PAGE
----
From 2017 to 2019, a total of 831 thousand tons of municipal plastic waste was produced in Serbia. From this amount of waste, 14 thousand tons, or two percent of this type of waste, were collected and recycled separately.
Since the separate collection of municipal plastic waste is not systematically organized, large quantities end up in unsanitary landfills or in land and riverbeds, the Report on the Audit of the Purpose of Business Plastic Waste Management showed, the State Audit Institution announced.
State auditors warn that the existing way of managing plastic packaging waste and applying the principle of extended liability of waste producers creates a risk that the national targets for reuse and recycling of plastic packaging will not be achieved.
As the audit conducted by the State Audit Institution during 2020 shows, 897 thousand tons of plastic waste were produced in Serbia from 2017 to 2019.
Plastic takes up to a thousand years to decompose, and in the meantime it causes great damage to the environment and, indirectly, to human health. On the other hand, the current way of using plastic and disposing of plastic waste does not achieve economic benefits that would bring a circular approach, so plastic, as a valuable material for the economy, is lost after it becomes waste, said Dr. Dusko Pejovic, President of the State Audit Institution and the Auditor General.
As he emphasized, in order to achieve a higher rate of plastic waste recycling, it is necessary to improve the system of separate collection of municipal waste and the application of the principle of extended producer responsibility.
The implementation of this audit showed that the regulations in Serbia in the field of waste management are mostly harmonized with the regulations of the European Union, but that no mechanisms have been created for their full implementation.
Not all goals defined by the strategic and planning framework have been realized. Instead of the planned 26 regional waste management centers, 10 were established. Fifteen local self-government units did not adopt local waste management plans, said Nikola Stefanović, state auditor and team leader who conducted this audit.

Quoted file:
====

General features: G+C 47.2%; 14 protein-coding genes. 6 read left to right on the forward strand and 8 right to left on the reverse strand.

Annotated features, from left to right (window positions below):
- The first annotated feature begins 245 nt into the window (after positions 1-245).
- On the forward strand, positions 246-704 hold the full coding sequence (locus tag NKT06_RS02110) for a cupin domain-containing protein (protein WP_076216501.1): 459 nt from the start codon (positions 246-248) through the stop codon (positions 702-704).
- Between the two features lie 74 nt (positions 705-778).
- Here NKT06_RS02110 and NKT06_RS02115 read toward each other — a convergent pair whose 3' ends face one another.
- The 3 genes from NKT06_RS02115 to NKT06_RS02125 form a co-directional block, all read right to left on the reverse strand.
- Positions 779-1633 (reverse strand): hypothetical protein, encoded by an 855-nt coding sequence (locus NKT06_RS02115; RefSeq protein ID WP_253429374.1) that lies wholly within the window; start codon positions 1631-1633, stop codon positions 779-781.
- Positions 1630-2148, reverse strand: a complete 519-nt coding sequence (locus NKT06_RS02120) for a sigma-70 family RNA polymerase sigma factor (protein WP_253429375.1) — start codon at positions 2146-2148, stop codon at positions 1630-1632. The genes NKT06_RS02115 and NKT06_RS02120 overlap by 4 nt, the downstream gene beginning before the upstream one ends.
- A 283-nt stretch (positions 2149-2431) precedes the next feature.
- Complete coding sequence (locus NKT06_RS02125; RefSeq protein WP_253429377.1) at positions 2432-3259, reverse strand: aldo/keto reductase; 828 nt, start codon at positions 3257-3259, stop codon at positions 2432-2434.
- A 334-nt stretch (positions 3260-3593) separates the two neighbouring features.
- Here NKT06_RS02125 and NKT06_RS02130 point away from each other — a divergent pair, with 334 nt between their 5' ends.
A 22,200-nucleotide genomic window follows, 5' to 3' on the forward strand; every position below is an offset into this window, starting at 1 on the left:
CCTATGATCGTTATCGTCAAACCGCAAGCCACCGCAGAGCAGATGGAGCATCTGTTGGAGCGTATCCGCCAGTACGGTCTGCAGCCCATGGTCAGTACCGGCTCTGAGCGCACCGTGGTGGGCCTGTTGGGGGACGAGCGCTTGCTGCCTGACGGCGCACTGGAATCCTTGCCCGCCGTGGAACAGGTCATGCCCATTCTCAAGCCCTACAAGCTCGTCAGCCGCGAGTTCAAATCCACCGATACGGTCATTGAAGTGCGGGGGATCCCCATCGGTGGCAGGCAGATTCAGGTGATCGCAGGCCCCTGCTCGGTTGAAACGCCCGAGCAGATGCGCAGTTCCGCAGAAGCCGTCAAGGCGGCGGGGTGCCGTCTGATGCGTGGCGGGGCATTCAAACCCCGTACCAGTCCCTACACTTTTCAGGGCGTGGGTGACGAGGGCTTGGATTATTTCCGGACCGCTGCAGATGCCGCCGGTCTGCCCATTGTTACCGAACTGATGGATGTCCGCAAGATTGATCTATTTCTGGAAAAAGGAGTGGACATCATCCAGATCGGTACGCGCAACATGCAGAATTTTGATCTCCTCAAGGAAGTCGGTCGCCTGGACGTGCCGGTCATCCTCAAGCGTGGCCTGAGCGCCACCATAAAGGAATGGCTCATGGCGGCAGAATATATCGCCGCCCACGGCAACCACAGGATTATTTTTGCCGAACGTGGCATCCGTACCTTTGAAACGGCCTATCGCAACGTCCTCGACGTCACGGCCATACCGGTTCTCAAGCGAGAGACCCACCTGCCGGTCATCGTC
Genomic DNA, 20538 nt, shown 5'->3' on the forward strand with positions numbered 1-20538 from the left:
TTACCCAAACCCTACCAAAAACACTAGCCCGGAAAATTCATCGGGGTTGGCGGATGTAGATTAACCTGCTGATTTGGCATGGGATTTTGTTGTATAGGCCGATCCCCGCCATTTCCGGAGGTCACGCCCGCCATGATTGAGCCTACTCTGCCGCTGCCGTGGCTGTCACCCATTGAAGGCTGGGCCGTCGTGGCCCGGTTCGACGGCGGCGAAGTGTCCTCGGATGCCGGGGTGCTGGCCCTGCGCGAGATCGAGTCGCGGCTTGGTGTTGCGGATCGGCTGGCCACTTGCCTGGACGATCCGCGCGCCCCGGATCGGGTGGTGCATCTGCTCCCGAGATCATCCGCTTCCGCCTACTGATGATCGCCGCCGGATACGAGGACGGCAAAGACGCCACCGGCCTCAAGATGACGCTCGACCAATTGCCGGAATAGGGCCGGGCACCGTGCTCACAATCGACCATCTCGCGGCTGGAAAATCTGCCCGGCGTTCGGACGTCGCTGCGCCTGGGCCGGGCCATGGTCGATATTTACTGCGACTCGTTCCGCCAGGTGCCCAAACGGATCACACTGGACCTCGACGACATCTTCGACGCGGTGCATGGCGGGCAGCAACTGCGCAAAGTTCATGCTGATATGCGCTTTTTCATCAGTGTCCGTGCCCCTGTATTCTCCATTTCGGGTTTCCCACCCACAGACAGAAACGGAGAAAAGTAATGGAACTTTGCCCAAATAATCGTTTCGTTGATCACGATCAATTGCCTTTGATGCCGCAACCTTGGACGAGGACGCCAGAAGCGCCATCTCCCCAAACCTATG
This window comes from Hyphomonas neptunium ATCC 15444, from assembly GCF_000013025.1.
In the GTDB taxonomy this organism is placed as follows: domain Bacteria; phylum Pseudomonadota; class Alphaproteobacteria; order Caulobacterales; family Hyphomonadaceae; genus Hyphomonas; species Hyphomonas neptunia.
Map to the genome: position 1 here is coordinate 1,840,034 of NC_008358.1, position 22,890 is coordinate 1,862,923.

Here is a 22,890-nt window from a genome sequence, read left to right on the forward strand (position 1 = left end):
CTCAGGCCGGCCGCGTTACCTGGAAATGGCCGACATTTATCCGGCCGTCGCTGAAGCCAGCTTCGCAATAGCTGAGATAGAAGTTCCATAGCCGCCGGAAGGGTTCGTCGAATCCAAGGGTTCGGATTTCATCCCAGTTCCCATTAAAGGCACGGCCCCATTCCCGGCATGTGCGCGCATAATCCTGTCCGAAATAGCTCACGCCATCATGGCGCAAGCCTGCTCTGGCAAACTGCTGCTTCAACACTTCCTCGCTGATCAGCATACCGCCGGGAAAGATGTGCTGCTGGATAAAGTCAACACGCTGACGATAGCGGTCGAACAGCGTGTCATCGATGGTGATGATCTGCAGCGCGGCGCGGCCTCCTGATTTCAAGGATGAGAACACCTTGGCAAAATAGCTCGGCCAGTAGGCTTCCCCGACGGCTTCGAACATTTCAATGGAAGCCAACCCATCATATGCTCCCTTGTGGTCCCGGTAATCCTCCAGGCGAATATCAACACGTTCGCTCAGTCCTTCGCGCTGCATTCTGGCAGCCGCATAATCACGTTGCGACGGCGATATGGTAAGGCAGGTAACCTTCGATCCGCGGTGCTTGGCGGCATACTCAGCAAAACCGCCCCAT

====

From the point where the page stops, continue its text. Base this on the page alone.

Separate waste collection was established by 43% of local self-government units (LGUs), while the share of separately collected waste in the total municipal waste is 5%, Stefanović pointed out.
Of the total fee for plastic packaging paid by producers, as stated in the audit report, nine percent was invested in a system of separate waste collection. For that reason, local self-government units, as the founders of public utility companies, participate in the development of the system of primary separation, ie recycling, through subsidies.
The goals and measures set by the local waste management plans for the cities of Belgrade and Novi Sad have been partially implemented, which leads to the fact that an efficient waste management system is not fully established. These two cities have not established the necessary infrastructure for the introduction of primary separation at the level of the entire city, so only 28 percent of citizens regularly separate recyclable waste into appropriate containers.
There is no accurate and reliable data on the production and management of municipal waste, which can lead to unjustified strategic decisions on the choice of waste management. 35 percent of local self-government units do not submit data on generated municipal waste, and 68% of local self-government units that submit data do not perform measurements, but submit data based on estimates. As many as 38 percent of LGUs do not submit data on the morphological composition of waste, and two percent of LGUs submitted data on the share of all types of municipal waste, which in total amounts to more than 100 percent.
According to Stefanović, the audit also showed that adequate coordination has not been established between the subjects of the packaging waste management system, which results in a low recycling rate and insufficient investment in the system of separate waste collection.
In order to improve the recyclable waste collection system, it is necessary to include informal collectors in the existing waste collection system. The methodology for calculating the municipal waste recycling rate from 2017 to 2019 has not been established, which may affect the reliability of the recycling rate data. The auditors call for decisive and coordinated action if Serbia wants to increase the amount of plastic packaging waste that it recycles by 2030.
Recommendations given by state auditors to the subjects of audit – the Ministry of Environmental Protection, the Environmental Protection Agency, the Provincial Secretariat for Urbanism and Environmental Protection of AP Vojvodina, the cities of Belgrade and Novi Sad, should enable the establishment of a legislative and planning framework that will be the basis for effective and efficient plastic waste management, establishing a waste management system in accordance with the principles of circular economy, ie transition from linear to circular production and consumption, as well as monitoring the results of implemented plastic waste management measures, which would reduce environmental pressure. It is also necessary to conduct constant inspection supervision over the work of packaging waste management operators.
E2 portal (Recyclers of Serbia)
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